And that’s where the ultimate problem lies. Because of the gender imbalance, female characters are either written with no personality so as to be a blank enough slate for female viewers to project themselves upon or they’re written with ALL THE PERSONALITIES so as to cover every base that the writer believes to be salient to women – assuming all women go through the same milestones and experience full character arcs within a predetermined time frame. The luxury of multiple male characters is you can have varying personalities, ya know like in real life, that viewers can relate to. It’s why Black Widow’s storyline in Avengers: Age of Ultron has received so much criticism, lots-of-new-avengers-age-of-ultron-character-detailsmostly but not exclusively, from women bemoaning the romantic drama between her and Bruce Banner as well as the disclosure of her sterilization while being trained as an assassin. As the only female lead in the Avengers ensemble, some felt the romantic/can’t-be-a-mommy angle was unnecessary for Natasha and further proof of Hollywood’s systemic misogyny. In truth the absence of women creates an absence of stories, which creates a need to see those stories done correctly for fear that it’s a one-time offer.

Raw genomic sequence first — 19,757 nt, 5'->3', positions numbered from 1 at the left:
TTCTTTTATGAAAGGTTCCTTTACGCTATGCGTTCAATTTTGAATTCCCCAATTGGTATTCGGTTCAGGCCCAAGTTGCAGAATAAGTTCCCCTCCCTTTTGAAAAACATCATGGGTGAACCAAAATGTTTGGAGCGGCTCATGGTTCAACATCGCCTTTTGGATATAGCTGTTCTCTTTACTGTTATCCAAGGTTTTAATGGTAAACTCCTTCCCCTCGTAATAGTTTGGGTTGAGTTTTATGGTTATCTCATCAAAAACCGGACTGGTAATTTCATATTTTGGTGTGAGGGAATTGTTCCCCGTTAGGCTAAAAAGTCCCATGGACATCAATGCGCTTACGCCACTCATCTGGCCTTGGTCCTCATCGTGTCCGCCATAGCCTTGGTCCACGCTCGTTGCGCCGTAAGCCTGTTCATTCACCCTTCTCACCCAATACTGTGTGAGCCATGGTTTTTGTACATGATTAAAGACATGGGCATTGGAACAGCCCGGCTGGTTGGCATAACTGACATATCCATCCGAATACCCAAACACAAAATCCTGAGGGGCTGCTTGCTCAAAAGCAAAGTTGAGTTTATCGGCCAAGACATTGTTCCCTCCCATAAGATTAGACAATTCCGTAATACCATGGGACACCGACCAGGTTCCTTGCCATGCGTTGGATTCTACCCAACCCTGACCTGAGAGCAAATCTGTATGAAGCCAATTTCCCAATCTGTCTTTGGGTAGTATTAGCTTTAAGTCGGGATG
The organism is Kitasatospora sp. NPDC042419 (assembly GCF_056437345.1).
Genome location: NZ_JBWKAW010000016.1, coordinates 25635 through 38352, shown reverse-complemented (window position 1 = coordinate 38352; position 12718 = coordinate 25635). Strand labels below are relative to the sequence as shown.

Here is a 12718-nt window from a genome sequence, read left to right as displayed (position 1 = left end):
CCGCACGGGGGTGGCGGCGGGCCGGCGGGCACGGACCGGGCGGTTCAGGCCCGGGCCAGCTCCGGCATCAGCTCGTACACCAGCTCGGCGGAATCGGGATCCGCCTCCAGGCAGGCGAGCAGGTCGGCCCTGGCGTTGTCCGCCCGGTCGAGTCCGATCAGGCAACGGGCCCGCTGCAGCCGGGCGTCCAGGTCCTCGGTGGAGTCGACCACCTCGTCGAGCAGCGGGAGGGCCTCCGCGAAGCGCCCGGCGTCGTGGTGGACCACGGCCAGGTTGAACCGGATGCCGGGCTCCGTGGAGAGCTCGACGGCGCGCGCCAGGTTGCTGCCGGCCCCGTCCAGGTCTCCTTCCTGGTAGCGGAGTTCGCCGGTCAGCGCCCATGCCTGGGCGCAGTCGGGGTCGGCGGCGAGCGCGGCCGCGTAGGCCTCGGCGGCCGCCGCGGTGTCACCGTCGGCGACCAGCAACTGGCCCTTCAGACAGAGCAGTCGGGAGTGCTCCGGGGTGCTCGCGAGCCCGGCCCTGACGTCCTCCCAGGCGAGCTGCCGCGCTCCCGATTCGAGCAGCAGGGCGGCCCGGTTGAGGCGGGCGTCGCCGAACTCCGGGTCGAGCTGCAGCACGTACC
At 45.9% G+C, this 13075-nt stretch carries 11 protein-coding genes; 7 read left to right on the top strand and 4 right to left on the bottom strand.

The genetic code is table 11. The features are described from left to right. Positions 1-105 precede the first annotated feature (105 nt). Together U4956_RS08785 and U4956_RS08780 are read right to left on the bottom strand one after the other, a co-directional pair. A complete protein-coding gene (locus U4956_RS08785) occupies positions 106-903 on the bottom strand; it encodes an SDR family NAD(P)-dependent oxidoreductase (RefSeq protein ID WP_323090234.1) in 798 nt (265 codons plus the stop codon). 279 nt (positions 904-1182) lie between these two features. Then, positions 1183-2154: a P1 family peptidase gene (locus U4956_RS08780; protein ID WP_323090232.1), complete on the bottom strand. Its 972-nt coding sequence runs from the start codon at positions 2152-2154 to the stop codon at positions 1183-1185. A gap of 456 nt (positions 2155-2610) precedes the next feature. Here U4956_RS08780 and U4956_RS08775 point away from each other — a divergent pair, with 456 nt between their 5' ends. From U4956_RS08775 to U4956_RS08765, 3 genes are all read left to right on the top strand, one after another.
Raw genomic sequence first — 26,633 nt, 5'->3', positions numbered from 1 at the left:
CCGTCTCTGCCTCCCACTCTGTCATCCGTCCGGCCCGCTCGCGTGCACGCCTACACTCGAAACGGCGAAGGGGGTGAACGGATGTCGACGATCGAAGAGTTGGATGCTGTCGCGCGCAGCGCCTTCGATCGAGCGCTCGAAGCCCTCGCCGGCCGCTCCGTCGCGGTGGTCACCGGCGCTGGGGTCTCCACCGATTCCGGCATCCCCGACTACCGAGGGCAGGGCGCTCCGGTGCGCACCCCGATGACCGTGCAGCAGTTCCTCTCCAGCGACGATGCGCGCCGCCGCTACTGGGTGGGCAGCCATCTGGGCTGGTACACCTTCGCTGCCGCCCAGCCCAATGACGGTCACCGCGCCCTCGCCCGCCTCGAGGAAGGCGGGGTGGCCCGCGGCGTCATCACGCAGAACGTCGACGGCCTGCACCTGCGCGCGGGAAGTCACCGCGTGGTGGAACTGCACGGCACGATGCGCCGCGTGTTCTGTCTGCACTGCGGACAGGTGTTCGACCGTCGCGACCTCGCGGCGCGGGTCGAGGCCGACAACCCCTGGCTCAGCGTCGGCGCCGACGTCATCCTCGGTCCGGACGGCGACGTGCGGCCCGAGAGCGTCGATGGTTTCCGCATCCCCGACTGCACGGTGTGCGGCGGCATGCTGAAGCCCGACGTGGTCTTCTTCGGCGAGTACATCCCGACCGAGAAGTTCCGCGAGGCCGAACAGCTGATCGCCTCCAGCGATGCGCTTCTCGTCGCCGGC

Mark Ruffalo reiterated this point during his most recent AMA:

If anything, Black Widow is much stronger than Banner. She protects him. She does her job, and basically they begin to have a relationship as friends, and I think it’s a misplaced anger. I think that what people might really be upset about is the fact that we need more superhuman women. The guys can do anything, they can have love affairs, they can be weak or strong and nobody raises an eyebrow. But when we do that with a woman, because there are so few storylines for women, we become hyper-critical of every single move that we make because there’s not much else to compare it to. [Source: Nerdist]

WWTo put it another way, think of all the scrutiny the Wonder Woman solo movie has come under before a script has even been written. Casting decisions, Gal Gadot’s body, the costume, the director, the studio, her cameo appearance – all of it has been and will continue to be debated and picked apart until the finished product is released in 2017. And even then it will be the subject of multiple conversations, essays, and op-eds about women in the film industry, female led movies, female led action/superhero movies, and the depiction of women in comics. The scrutiny and the nitpicking will be exhaustive and unrelenting. Why? Because we’re concerned that this is it. If Wonder Woman doesn’t succeed, for whatever reason, it’s just more fodder for studio executives to proclaim that female led movies don’t sell. Thus, Hollywood continues to trudge along like men are the universal demographic, which makes it even harder for women to carve out even a smidge of safe space in the Hollywood machine.